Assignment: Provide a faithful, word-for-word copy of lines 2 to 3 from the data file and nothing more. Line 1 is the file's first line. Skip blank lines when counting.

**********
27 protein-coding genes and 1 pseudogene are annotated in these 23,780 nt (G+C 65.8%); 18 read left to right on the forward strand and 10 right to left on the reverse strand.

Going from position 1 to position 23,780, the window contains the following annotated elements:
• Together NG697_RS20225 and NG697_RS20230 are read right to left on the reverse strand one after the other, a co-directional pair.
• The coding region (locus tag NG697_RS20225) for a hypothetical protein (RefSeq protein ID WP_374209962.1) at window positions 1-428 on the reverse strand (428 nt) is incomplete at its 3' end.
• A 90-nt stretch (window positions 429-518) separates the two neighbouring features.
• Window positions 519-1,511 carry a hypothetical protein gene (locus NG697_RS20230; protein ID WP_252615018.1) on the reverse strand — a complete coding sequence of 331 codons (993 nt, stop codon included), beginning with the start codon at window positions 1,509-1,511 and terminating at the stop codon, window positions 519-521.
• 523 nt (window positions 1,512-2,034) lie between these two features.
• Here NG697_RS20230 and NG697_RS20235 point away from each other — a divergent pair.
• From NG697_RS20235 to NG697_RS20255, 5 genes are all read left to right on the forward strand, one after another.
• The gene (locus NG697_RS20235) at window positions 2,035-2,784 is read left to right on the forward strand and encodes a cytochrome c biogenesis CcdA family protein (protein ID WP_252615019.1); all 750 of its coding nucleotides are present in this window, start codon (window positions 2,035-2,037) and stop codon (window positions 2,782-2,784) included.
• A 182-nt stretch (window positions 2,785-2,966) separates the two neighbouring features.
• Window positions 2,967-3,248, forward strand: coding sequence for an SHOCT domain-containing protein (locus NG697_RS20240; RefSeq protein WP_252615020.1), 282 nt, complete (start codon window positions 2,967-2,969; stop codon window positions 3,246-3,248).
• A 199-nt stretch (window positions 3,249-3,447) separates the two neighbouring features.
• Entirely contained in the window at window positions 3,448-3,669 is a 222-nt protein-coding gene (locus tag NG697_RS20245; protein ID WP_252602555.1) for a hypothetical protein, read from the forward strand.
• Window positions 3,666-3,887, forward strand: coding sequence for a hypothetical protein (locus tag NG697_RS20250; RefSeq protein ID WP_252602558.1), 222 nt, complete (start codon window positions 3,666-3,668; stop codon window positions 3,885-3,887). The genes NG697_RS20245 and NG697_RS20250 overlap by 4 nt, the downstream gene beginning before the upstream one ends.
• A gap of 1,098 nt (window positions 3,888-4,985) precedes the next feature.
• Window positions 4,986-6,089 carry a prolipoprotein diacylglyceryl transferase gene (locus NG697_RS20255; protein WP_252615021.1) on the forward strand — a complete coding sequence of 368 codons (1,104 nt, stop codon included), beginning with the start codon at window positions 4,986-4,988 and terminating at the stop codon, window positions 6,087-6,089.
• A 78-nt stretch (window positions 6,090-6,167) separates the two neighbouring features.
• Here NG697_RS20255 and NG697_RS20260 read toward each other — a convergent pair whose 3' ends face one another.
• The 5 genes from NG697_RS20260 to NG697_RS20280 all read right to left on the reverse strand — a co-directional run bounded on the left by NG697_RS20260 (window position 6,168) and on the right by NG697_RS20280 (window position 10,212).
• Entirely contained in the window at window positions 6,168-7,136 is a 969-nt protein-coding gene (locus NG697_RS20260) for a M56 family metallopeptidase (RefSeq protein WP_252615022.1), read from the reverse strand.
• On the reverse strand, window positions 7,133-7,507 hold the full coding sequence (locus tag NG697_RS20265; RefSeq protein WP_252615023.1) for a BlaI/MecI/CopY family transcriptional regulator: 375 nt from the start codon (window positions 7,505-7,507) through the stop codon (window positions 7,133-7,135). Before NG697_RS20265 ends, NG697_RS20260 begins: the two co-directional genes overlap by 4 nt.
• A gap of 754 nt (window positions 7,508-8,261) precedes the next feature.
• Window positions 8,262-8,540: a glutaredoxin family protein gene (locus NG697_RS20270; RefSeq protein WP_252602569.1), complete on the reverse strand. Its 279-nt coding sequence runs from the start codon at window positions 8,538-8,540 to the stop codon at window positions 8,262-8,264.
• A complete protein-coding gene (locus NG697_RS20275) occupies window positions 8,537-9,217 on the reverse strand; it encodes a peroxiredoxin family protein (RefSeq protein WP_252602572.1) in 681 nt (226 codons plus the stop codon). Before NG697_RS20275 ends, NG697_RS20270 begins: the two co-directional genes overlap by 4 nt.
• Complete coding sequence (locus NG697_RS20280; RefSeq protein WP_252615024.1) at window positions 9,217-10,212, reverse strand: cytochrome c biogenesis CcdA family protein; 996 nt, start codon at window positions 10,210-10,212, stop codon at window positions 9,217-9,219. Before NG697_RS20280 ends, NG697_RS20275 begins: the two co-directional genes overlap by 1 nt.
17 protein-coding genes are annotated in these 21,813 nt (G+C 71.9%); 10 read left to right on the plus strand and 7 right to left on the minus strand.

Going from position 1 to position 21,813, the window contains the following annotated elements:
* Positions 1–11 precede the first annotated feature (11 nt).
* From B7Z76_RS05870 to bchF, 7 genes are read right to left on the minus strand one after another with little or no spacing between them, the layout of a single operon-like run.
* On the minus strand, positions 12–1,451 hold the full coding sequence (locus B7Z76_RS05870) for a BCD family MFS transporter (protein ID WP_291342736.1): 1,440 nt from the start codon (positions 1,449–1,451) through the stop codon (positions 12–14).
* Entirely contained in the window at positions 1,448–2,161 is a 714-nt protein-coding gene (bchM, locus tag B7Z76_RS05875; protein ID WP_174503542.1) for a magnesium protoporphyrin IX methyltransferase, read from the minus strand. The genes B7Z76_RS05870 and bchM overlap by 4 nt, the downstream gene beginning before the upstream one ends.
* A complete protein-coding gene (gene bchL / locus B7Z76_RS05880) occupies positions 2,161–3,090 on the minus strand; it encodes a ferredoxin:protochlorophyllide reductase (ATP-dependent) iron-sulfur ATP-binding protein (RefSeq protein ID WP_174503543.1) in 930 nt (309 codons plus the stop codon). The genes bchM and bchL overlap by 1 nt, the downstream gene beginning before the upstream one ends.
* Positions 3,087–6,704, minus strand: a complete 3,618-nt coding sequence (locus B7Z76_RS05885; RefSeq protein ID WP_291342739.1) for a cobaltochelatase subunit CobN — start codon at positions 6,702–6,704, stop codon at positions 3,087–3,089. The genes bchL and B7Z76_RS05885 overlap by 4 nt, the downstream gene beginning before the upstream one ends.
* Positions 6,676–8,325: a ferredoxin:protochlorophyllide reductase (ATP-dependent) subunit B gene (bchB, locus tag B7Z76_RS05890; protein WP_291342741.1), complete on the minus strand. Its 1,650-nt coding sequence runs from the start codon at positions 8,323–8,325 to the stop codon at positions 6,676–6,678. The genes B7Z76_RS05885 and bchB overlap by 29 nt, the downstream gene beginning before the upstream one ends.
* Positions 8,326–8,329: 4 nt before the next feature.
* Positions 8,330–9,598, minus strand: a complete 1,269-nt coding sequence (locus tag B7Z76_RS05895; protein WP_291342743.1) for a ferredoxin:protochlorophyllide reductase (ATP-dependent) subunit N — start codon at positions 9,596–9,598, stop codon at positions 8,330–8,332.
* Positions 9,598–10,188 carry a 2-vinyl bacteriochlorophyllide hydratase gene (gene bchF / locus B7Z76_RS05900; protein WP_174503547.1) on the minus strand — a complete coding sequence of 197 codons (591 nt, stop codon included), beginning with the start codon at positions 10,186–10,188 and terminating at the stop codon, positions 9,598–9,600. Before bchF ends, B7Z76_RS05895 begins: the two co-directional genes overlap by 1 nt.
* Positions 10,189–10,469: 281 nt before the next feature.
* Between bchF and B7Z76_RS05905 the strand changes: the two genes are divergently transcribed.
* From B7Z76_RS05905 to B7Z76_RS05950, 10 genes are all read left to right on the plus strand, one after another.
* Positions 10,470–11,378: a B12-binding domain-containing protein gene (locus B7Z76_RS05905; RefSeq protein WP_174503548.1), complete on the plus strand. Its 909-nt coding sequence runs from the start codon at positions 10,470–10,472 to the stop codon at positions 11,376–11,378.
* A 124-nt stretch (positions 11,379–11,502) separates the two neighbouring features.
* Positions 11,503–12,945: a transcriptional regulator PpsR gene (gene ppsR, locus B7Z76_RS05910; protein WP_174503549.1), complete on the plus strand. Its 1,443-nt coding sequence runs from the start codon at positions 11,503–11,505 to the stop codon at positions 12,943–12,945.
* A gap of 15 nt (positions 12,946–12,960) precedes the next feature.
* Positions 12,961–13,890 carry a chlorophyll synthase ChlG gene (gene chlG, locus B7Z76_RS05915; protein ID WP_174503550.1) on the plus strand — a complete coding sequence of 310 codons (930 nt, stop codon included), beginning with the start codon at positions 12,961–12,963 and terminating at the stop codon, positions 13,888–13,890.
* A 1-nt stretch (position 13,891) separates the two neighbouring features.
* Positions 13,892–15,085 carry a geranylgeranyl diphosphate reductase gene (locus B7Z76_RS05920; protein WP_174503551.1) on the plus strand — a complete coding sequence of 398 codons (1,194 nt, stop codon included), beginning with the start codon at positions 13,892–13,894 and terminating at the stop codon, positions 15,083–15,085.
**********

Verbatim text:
Going from position 1 to position 23,780, the window contains the following annotated elements:
• Together NG697_RS20225 and NG697_RS20230 are read right to left on the reverse strand one after the other, a co-directional pair.